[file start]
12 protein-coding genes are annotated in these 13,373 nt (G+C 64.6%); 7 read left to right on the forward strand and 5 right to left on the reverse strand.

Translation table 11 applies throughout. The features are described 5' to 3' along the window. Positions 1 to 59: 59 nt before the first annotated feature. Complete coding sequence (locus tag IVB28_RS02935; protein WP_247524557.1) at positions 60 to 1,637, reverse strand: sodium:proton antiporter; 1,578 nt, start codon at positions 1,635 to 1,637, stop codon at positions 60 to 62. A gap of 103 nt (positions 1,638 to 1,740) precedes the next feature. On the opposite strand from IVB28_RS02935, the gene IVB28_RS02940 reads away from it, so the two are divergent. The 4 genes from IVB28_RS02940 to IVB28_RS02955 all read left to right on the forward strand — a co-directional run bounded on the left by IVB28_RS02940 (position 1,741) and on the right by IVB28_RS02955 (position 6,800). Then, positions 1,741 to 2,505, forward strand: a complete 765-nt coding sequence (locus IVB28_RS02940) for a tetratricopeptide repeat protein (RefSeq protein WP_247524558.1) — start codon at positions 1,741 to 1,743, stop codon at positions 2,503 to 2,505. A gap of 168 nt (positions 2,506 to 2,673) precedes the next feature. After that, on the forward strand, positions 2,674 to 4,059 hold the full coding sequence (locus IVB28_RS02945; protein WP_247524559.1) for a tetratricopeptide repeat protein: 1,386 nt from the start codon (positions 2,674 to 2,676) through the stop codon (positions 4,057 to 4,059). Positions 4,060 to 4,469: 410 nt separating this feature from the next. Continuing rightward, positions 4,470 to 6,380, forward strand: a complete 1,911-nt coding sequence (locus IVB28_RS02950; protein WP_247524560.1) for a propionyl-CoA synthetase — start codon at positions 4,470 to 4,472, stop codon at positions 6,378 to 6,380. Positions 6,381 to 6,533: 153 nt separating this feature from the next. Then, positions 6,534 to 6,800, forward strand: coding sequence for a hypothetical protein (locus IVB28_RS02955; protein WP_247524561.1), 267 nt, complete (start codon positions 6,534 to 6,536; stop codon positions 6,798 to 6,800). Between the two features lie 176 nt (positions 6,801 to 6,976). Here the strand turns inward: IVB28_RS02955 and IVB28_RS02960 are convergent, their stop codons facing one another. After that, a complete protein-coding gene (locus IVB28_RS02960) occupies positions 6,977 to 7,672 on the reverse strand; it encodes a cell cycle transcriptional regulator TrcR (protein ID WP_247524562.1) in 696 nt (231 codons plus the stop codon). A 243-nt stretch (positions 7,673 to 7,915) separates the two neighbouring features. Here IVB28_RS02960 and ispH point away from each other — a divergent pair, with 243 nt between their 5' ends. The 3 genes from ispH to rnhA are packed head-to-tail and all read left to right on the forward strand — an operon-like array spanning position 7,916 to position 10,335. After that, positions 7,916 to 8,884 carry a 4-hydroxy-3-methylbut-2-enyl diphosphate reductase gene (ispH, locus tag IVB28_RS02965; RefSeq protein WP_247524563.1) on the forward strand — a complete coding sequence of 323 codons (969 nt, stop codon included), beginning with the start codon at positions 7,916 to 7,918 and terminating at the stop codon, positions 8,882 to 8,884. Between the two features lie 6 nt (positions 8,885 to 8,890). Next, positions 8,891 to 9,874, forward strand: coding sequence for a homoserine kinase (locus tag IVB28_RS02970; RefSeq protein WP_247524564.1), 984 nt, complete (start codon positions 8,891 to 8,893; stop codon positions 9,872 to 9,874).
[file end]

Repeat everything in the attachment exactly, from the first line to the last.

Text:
12 protein-coding genes are annotated in these 13,373 nt (G+C 64.6%); 7 read left to right on the forward strand and 5 right to left on the reverse strand.

Translation table 11 applies throughout. The features are described 5' to 3' along the window. Positions 1 to 59: 59 nt before the first annotated feature. Complete coding sequence (locus tag IVB28_RS02935; protein WP_247524557.1) at positions 60 to 1,637, reverse strand: sodium:proton antiporter; 1,578 nt, start codon at positions 1,635 to 1,637, stop codon at positions 60 to 62. A gap of 103 nt (positions 1,638 to 1,740) precedes the next feature. On the opposite strand from IVB28_RS02935, the gene IVB28_RS02940 reads away from it, so the two are divergent. The 4 genes from IVB28_RS02940 to IVB28_RS02955 all read left to right on the forward strand — a co-directional run bounded on the left by IVB28_RS02940 (position 1,741) and on the right by IVB28_RS02955 (position 6,800). Then, positions 1,741 to 2,505, forward strand: a complete 765-nt coding sequence (locus IVB28_RS02940) for a tetratricopeptide repeat protein (RefSeq protein WP_247524558.1) — start codon at positions 1,741 to 1,743, stop codon at positions 2,503 to 2,505. A gap of 168 nt (positions 2,506 to 2,673) precedes the next feature. After that, on the forward strand, positions 2,674 to 4,059 hold the full coding sequence (locus IVB28_RS02945; protein WP_247524559.1) for a tetratricopeptide repeat protein: 1,386 nt from the start codon (positions 2,674 to 2,676) through the stop codon (positions 4,057 to 4,059). Positions 4,060 to 4,469: 410 nt separating this feature from the next. Continuing rightward, positions 4,470 to 6,380, forward strand: a complete 1,911-nt coding sequence (locus IVB28_RS02950; protein WP_247524560.1) for a propionyl-CoA synthetase — start codon at positions 4,470 to 4,472, stop codon at positions 6,378 to 6,380. Positions 6,381 to 6,533: 153 nt separating this feature from the next. Then, positions 6,534 to 6,800, forward strand: coding sequence for a hypothetical protein (locus IVB28_RS02955; protein WP_247524561.1), 267 nt, complete (start codon positions 6,534 to 6,536; stop codon positions 6,798 to 6,800). Between the two features lie 176 nt (positions 6,801 to 6,976). Here the strand turns inward: IVB28_RS02955 and IVB28_RS02960 are convergent, their stop codons facing one another. After that, a complete protein-coding gene (locus IVB28_RS02960) occupies positions 6,977 to 7,672 on the reverse strand; it encodes a cell cycle transcriptional regulator TrcR (protein ID WP_247524562.1) in 696 nt (231 codons plus the stop codon). A 243-nt stretch (positions 7,673 to 7,915) separates the two neighbouring features. Here IVB28_RS02960 and ispH point away from each other — a divergent pair, with 243 nt between their 5' ends. The 3 genes from ispH to rnhA are packed head-to-tail and all read left to right on the forward strand — an operon-like array spanning position 7,916 to position 10,335. After that, positions 7,916 to 8,884 carry a 4-hydroxy-3-methylbut-2-enyl diphosphate reductase gene (ispH, locus tag IVB28_RS02965; RefSeq protein WP_247524563.1) on the forward strand — a complete coding sequence of 323 codons (969 nt, stop codon included), beginning with the start codon at positions 7,916 to 7,918 and terminating at the stop codon, positions 8,882 to 8,884. Between the two features lie 6 nt (positions 8,885 to 8,890). Next, positions 8,891 to 9,874, forward strand: coding sequence for a homoserine kinase (locus tag IVB28_RS02970; RefSeq protein WP_247524564.1), 984 nt, complete (start codon positions 8,891 to 8,893; stop codon positions 9,872 to 9,874).